Russian President Vladimir Putin has criticized senior US officials including Secretary of State John Kerry in particular for “openly lying” about the status of armed opposition in Syria.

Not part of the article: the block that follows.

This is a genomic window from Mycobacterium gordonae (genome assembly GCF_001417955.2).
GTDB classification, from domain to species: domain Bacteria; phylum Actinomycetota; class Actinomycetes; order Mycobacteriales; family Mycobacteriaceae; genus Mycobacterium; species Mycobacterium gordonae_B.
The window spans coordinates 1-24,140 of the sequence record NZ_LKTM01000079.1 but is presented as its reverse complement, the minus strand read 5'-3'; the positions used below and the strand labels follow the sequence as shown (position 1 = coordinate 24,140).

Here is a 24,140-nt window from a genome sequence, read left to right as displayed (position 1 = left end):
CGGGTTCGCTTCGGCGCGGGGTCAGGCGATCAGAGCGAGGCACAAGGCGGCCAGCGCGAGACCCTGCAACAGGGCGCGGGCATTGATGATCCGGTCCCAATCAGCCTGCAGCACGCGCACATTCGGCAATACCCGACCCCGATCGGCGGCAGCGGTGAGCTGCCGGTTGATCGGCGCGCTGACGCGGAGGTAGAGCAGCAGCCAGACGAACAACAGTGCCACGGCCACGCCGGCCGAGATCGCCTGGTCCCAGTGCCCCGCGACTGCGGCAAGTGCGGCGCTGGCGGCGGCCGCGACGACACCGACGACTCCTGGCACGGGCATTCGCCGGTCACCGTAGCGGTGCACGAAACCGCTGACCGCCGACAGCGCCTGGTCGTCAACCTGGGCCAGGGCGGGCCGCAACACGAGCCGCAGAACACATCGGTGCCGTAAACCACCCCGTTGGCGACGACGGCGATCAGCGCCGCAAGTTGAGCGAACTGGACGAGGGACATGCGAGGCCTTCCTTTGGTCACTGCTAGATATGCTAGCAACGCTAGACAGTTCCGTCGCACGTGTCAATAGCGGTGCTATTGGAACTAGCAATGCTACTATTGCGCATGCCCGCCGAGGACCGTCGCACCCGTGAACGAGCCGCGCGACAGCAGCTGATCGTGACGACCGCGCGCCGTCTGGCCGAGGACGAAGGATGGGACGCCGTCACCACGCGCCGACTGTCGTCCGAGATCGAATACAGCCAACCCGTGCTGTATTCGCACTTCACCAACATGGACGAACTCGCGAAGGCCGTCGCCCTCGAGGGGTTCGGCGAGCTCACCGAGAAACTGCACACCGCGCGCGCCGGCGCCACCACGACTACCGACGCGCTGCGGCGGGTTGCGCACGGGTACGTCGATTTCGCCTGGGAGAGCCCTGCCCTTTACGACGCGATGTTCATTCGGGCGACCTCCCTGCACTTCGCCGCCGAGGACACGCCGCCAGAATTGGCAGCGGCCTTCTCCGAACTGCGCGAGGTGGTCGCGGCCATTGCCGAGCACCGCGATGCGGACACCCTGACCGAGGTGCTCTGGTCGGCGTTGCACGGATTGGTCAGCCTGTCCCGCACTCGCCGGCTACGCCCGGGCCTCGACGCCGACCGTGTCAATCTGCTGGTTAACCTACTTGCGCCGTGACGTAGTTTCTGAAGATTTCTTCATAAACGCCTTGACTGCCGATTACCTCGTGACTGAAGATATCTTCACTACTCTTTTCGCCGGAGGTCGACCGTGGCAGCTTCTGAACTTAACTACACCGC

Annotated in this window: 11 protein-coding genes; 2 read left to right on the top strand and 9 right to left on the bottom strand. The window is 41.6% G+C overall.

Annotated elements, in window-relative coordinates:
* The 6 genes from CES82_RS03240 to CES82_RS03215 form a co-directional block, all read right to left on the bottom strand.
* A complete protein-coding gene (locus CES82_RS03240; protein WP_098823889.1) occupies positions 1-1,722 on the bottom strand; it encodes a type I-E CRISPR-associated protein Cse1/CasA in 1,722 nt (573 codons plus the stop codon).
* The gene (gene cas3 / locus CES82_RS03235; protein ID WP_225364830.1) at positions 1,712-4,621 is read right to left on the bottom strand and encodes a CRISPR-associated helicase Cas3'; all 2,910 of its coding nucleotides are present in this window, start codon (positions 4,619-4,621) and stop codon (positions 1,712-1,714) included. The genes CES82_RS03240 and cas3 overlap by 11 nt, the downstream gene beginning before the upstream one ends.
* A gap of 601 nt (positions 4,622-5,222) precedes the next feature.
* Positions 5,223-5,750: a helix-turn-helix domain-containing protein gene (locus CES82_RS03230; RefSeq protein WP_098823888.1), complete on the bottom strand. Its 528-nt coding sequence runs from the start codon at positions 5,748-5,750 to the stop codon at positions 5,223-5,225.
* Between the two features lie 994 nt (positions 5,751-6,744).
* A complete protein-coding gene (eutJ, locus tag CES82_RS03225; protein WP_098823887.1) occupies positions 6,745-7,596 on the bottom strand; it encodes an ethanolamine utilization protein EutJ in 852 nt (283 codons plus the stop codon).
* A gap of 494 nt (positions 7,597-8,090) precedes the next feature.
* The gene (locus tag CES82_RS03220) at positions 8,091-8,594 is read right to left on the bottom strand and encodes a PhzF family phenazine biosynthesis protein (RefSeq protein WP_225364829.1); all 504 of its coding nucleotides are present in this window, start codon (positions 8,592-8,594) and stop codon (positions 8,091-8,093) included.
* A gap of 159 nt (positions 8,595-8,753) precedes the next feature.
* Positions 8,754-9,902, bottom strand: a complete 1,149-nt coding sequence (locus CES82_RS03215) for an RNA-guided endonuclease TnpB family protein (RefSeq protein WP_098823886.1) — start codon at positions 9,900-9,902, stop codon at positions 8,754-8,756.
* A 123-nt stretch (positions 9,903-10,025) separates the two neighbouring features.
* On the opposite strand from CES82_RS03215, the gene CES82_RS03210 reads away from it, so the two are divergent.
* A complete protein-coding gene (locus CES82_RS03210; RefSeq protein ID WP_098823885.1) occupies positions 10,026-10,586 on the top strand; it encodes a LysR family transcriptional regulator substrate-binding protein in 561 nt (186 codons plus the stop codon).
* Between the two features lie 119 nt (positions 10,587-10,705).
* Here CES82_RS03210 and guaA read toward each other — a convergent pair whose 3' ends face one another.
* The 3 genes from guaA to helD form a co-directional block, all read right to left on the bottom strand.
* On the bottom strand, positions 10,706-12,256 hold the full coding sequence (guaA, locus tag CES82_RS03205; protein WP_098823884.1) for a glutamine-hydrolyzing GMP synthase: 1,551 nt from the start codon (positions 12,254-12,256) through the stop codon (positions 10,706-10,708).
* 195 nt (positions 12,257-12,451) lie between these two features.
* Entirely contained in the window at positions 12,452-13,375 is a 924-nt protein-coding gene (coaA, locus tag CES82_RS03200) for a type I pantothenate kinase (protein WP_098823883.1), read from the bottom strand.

At congressional hearings this week, while making the case for President Barack Obama’s plan for military action in Syria, Kerry told senators that the armed opposition in Syria “has increasingly become more defined by its moderation,” implying that al-Qaeda affiliated groups no longer make up the majority of the militants in the Arab country. “It’s not pleasant for me to see this. While we communicate with them and assume they are decent people, he [Kerry] lies openly. And he knows he lies,” said Putin ahead of Obama’s arrival in St. Petersburg for the G20 summit. Kerry’s assessment of the armed opposition in Syria appears at odds with US and European intelligence sources that assert extremists by far make up the majority of the militant groups fighting against Syrian President Bashar al-Assad. Intelligence sources also say the al-Qaeda-affiliated terrorist group al-Nusra Front is better organized and trained among other militant groups in Syria, according to Reuters. State Dept. spokeswoman Jennifer Psaki defended Kerry’s position, calling Putin's comment "preposterous." The United States has claimed the Syrian government was behind a deadly chemical weapons attack in the suburbs of Damascus last month, even though there is no evidence linking the attack to the government forces. The Obama administration is preparing to attack Syria under the pretext of the chemical weapons attack. Russia, a key ally of Syria, has strongly rejected the notion of military action. Last month, Obama canceled a summit meeting with Putin after a series of US-Russian disputes, including Moscow’s decision to grant asylum to American whistleblower Edward Snowden.